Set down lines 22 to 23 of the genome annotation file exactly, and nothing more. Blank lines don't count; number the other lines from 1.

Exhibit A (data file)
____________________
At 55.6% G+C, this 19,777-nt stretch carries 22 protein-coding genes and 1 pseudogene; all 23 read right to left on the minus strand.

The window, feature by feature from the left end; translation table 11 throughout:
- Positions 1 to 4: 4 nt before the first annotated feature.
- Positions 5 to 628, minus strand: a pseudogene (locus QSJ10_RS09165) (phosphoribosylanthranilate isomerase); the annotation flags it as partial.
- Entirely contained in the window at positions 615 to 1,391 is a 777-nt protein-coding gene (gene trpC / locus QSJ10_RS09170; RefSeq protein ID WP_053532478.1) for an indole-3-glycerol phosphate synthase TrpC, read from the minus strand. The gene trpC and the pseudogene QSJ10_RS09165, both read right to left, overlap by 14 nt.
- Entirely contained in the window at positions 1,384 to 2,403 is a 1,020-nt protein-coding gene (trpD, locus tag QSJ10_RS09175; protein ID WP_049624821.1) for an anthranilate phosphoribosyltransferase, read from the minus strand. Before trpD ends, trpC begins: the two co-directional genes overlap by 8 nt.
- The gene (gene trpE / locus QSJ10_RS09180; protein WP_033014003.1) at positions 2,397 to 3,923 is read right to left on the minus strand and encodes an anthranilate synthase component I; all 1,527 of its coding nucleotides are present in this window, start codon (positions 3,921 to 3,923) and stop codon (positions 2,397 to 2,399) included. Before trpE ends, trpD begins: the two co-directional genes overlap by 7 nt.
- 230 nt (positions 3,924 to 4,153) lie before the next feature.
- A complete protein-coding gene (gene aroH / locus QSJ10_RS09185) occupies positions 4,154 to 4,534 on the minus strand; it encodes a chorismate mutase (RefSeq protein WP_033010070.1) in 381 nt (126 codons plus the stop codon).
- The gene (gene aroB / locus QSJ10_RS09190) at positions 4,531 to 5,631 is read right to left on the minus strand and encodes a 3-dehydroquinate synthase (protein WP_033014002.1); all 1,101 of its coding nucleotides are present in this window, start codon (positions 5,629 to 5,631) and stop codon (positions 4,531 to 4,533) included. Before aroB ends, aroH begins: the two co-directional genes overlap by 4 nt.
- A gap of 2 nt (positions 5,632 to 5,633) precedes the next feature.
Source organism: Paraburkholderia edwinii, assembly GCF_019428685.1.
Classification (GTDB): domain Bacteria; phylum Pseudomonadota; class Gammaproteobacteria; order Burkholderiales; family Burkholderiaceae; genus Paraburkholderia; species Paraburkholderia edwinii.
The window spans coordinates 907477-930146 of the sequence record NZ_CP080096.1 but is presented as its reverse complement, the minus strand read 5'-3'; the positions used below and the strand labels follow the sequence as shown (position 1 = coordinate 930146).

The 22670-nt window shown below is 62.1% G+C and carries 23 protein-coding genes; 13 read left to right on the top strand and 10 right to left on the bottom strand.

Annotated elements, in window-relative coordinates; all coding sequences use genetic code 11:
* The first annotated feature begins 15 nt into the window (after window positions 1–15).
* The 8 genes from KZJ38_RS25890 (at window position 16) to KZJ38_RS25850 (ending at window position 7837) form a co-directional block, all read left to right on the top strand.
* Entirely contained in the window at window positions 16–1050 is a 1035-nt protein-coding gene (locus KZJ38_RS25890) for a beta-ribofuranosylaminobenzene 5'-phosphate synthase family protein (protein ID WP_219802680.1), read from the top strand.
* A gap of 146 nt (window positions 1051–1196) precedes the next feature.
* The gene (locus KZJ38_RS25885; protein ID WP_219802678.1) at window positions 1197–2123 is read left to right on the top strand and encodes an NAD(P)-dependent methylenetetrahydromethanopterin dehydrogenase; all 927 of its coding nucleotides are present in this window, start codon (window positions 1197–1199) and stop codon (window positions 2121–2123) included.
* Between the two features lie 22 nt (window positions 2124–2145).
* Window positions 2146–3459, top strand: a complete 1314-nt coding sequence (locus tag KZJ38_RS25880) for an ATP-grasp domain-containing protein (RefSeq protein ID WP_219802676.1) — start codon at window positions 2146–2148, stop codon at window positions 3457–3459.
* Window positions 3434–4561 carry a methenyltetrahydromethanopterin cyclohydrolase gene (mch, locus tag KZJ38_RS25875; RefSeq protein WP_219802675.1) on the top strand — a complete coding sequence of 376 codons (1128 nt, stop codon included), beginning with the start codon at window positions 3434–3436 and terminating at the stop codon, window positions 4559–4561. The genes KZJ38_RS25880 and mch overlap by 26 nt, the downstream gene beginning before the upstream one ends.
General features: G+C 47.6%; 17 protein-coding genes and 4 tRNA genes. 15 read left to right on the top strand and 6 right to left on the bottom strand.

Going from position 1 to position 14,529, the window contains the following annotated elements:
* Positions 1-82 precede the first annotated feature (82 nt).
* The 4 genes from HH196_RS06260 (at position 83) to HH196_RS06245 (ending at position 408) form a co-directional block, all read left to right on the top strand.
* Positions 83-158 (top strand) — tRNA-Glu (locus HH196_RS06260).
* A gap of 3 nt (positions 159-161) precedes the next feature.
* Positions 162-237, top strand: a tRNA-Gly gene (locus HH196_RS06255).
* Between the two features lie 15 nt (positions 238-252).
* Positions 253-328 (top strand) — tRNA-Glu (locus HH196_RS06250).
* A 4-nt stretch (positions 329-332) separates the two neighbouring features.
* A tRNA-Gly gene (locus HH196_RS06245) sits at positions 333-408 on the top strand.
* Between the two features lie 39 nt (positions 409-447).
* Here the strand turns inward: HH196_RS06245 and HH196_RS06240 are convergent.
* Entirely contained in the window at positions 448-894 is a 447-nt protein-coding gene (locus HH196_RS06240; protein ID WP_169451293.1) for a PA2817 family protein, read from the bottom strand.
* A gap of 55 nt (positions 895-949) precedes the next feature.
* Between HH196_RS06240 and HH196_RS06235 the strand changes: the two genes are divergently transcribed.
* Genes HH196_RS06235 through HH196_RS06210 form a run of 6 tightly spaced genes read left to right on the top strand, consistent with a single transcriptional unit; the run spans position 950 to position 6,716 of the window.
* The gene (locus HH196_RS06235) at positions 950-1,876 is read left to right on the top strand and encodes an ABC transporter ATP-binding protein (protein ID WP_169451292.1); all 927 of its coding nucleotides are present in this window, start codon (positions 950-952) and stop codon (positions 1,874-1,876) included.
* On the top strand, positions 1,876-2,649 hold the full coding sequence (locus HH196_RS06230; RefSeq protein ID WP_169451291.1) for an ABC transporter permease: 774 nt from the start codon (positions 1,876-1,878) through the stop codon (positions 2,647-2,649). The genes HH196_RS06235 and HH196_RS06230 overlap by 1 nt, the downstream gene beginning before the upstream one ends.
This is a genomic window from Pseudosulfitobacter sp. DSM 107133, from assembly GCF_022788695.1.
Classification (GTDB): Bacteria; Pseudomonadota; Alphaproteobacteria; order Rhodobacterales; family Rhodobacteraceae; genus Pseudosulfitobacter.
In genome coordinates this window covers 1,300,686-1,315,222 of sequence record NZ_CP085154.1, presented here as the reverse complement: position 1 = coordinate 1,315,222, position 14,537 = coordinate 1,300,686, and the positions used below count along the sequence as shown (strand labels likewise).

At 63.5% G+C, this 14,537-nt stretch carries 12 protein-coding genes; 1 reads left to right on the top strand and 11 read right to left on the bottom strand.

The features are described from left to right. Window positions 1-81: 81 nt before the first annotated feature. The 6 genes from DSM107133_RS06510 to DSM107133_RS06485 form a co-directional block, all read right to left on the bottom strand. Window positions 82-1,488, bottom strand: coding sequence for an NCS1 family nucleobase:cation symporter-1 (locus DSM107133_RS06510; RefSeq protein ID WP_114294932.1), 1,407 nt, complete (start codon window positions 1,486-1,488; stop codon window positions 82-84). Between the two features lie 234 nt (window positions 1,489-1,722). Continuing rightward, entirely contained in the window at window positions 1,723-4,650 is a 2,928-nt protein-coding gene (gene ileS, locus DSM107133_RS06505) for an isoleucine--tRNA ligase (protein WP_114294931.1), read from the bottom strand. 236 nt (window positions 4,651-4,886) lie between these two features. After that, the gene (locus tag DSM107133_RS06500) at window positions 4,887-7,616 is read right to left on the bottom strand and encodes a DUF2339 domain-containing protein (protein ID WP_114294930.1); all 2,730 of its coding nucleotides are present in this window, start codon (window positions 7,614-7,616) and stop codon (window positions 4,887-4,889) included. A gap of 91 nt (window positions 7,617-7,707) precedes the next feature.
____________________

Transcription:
* Between the two features lie 22 nt (window positions 2124–2145).
* Window positions 2146–3459, top strand: a complete 1314-nt coding sequence (locus tag KZJ38_RS25880) for an ATP-grasp domain-containing protein (RefSeq protein ID WP_219802676.1) — start codon at window positions 2146–2148, stop codon at window positions 3457–3459.